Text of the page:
Newswise — Earth is home to millions of different species – from simple plants and unicellular organisms to trees and whales and humans. The incredible diversity of life on Earth led Charles Darwin to lament that it is “enough to drive the sanest man mad.”

How can we make sense of this diversity of form, which arises from the process of morphogenesis that links molecular- and cellular-level processes to conspire and lead to the emergence of “endless forms most beautiful,” as Darwin said?

In his May 5 Perimeter Public Lecture webcast, Harvard professor L. Mahadevan will take viewers on a journey into the mathematical, physical, and biological workings of morphogenesis to demonstrate how scientists are beginning to unlock many of the secrets that have vexed scientists since Darwin.

Mahadevan is the de Valpine Professor of Applied Mathematics, Physics, and Organismic and Evolutionary Biology at Harvard University, and has been named a Guggenheim Fellow and a MacArthur Fellow. He is also a Fellow of the Royal Society of London.

Tune in on Wednesday, May 5, at 7 pm ET, for this fascinating foray into the inner workings of life on Earth, and subscribe to Perimeter’s YouTube channel for all the latest webcasts and other science videos.


    What: Morphogenesis: Geometry, Physics, and Biology - L. Mahadevan public lecture webcast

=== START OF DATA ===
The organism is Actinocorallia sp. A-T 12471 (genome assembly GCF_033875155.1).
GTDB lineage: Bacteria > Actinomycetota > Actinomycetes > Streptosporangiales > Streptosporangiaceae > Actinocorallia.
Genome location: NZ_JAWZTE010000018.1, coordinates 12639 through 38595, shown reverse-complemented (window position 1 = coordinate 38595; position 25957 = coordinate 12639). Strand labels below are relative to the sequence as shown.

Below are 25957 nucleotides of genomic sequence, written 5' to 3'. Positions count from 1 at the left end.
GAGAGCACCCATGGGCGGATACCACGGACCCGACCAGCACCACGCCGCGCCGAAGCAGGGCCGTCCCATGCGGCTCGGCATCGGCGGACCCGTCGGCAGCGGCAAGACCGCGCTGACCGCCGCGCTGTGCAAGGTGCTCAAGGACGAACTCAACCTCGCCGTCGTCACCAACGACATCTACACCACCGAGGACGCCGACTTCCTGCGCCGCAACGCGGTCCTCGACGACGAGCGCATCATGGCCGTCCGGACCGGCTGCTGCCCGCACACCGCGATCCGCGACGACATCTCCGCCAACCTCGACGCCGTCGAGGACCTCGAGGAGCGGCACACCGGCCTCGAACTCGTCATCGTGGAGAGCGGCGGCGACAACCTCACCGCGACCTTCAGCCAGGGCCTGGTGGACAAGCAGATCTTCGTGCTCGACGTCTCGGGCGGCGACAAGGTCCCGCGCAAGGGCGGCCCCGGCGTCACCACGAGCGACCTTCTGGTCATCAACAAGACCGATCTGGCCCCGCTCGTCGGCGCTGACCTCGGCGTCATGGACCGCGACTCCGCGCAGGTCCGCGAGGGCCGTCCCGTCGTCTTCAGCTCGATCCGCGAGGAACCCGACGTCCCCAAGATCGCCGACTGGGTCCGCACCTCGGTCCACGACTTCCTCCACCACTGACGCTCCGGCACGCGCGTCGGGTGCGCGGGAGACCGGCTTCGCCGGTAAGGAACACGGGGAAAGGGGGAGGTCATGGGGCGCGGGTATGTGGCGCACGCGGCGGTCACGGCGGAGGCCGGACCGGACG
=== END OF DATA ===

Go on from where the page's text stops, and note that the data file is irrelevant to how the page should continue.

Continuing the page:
When: Wednesday, May 5 at 7 pm ET
    Where: Webcast online at


Perimeter Institute is the world’s largest research hub devoted to theoretical physics. The independent Institute was founded in 1999 to foster breakthroughs in the fundamental understanding of our universe, from the smallest particles to the entire cosmos. Research at Perimeter is motivated by the understanding that fundamental science advances human knowledge and catalyzes innovation, and that today’s theoretical physics is tomorrow’s technology. Located in the Region of Waterloo, the not-for-profit Institute is a unique public-private endeavour, including the Governments of Ontario and Canada, that enables cutting-edge research, trains the next generation of scientific pioneers, and shares the power of physics through award-winning educational outreach and public engagement.


Mike Brown
Manager, Communications Content
[email protected]
Phone: 519-591-5099